- Skip the daytime naps
- Avoid food for at least a couple hours before bedtime and caffeine for 7 hours before bed. For example, if you go to bed at 10 pm, your last cup of coffee should be at 3 pm. Check out the scientific evidence here
- Try to limit stress. A really comprehensive guide can be found at the Mental Health Foundation
- Have a consistent exercise plan – people whose exercise regularly sleep better. It’s been proven to reduce stress
- Invest in a new bed: this is easier said than done if you live in rented accommodation, but The Sleep Council recommends replacing your bed once every 7 years
- Quit checking your emails late at night: electrical devices emit bright light that can disrupt our circadian rhythm
- Establish a consistent bedtime routine: so you go to bed at the same time each night and get up at the same time: this is incredibly effective
- Breathing exercises like meditation and yoga help, as studies have shown
As a word of caution, if your doctor prescribes you sleeping pills almost instantly, it should ring some alarm bells in your head. The reason being it’s a complicated matter prescribing sleep medication. Your doctor has to consider:
- Becoming familiarized with your current sleep patterns
- Look to provide natural treatment options first
- Identify if there are any underlying health causes, such as allergies and asthma. They may conduct various health tests, even a sleep test to identify if there is a sleep disorder
- Put you on a trial period for sleeping pills, and tell you about potential side effects first
The nasal dilator
At Honey Gusto, we will soon be stocking nasal dilators that could help with anti-snoring. This silicone-based device is inserted into the nasal passages to effectively widen them and allow more air to pass through. Why is this effective? Because nasal breathing is far healthier. You will no longer need to breathe through your mouth, which increases the chances of snoring.
Because we can classify sleep deprivation into two categories: medical conditions and sleep disorders. The nasal dilator will help with the latter but may mitigate certain medical conditions related to allergies. For example, if you have a dust allergy, your nose may become blocked, and the nasal dilator can help keep the nasal cavity open. After all, behind stress, snoring is the second biggest cause of sleep deprivation. Men are twice as likely to snore, which is why 31% of women are affected compared to 19% of men. The nasal dilator can help solve this and improve the quality of sleep for both in the relationship.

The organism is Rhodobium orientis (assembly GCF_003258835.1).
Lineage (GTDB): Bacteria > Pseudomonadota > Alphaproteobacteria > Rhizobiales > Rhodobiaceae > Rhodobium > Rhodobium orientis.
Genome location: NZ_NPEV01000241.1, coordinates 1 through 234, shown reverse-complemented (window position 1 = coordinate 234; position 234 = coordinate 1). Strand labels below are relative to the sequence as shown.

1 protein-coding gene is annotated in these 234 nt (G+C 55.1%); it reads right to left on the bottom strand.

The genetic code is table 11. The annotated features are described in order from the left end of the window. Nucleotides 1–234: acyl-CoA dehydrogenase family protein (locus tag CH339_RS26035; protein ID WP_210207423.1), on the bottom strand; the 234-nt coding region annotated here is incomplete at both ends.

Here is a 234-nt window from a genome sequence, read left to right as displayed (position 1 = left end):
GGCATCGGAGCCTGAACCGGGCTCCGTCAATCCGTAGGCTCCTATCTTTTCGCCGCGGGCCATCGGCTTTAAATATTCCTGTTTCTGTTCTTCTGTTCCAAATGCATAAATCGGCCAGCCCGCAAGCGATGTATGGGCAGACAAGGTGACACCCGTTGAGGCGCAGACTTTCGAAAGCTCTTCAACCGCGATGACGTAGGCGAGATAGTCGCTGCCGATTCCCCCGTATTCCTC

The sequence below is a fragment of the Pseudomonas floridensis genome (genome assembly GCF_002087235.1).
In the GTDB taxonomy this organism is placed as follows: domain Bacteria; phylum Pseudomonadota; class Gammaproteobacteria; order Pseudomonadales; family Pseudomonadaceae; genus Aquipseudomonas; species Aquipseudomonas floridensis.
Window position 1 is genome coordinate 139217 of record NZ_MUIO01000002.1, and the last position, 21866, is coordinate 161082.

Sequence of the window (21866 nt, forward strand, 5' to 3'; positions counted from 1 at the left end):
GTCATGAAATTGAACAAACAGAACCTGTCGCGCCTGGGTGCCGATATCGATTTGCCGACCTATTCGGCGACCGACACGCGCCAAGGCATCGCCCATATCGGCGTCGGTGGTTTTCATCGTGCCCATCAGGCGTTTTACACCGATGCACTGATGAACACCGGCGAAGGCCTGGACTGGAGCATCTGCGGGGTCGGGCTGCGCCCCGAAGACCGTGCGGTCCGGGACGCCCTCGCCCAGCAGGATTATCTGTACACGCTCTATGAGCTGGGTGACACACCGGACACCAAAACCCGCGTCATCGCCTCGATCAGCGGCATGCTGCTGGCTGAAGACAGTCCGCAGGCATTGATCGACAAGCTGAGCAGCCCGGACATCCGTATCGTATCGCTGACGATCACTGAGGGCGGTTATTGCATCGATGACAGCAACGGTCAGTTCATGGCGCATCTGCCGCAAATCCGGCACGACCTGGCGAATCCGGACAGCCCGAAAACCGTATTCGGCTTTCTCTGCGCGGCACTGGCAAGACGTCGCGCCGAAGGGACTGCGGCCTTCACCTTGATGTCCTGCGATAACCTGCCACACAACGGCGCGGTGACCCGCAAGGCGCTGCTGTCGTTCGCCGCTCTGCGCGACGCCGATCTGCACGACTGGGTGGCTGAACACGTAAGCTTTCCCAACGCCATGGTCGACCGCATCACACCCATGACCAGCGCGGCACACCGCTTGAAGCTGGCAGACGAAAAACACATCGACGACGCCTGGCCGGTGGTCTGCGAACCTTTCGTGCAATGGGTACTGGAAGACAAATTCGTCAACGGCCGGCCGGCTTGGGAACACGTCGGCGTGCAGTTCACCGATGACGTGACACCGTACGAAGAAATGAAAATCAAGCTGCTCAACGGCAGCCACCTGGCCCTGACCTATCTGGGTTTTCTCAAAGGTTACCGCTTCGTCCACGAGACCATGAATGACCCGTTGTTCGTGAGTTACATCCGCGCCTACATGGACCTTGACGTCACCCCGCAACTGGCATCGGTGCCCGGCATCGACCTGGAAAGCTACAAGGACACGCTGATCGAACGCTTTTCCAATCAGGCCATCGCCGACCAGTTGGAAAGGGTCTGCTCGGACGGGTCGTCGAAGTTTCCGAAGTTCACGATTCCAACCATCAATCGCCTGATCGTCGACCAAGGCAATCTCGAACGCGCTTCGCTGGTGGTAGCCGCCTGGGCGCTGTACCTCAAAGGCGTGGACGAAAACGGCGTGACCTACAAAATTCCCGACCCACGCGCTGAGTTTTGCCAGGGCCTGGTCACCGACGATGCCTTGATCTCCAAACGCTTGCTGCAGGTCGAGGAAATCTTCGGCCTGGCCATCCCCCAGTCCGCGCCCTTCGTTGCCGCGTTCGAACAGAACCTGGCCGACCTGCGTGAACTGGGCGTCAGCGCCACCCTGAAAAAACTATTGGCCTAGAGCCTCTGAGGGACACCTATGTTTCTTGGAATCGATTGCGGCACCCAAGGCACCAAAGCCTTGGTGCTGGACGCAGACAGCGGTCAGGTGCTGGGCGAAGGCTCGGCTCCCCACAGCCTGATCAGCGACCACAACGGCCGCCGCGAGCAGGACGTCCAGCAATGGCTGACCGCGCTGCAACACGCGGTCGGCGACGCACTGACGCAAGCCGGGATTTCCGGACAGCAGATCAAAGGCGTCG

But it’s always important to take a holistic approach. A little silicone-based dilator could solve all your sleep problems, but it may not. Some people find it very effective to bundle the item with an anti-snoring mouthpiece (working on developing that one). As well as implementing the advice given here, you will hopefully be able to ditch the sleeping pills for good! Because at the end of the day, all sleeping pills have risks.
It’s unrealistic to assume that a nasal dilator would be that magic device to solve everything. But with the correct behavioral changes in place, it could be all the ‘medication’ you need. So take this step to improve your sleep: you deserve it. A natural remedy coupled with a nasal dilator (perhaps also the mouthpiece) can be a great formulation to cure your poor sleeping state.
References & further resources
Doctors’ Circle (2016). What are side effects for overdose of sleeping pills & how to manage it? – Dr. Sanjay Gupta.
Available at: https://www.youtube.com/watch?v=FaPFSdGuRCE [Accessed 1 Apr. 2019].
DrugRehab.com (2018). Are Sleeping Pills Safe?. [online] drugrehab.com. Available at: https://www.drugrehab.com/addiction/are-sleeping-pills-safe/ [Accessed 1 Apr. 2019].
Hiddleston, N. (2014). Various forms of sleep disorder. [image] Available at: https://www.saatvamattress.com/blog/interesting-sleep-facts-infographic/ [Accessed 3 Apr. 2019].
Mayo Clinic (2018). Prescription sleeping pills: What’s right for you?. [online] mayoclinic.org. Available at: https://www.mayoclinic.org/diseases-conditions/insomnia/in-depth/sleeping-pills/art-20043959 [Accessed 1 Apr. 2019].
Peters, B. (2018). Insomnia Treatment Option: Benzodiazepine Medications. [online] verywellhealth.com. Available at: https://www.verywellhealth.com/using-benzodiazepine-to-treat-insomnia-3015197 [Accessed 1 Apr. 2019].
The Sleep Council (2013). The Great British Bedtime Report. 1st ed. [ebook] Skipton: The Sleep Council, pp.1-17. Available at: https://www.sleepcouncil.org.uk/wp-content/uploads/2013/02/The-Great-British-Bedtime-Report.pdf [Accessed 1 Apr. 2019].
WebMD (n.d.). Melatonin: Uses, Side Effects, Interactions, Dosage, and Warning. [online] webmd.com. Available at: https://www.webmd.com/vitamins/ai/ingredientmono-940/melatonin [Accessed 1 Apr. 2019].
WebMD (n.d.). Sleeping Pills: The Pros and Cons. [online] webmd.com. Available at: https://www.webmd.com/sleep-disorders/features/sleeping-pills-pros-cons [Accessed 2 Apr. 2019].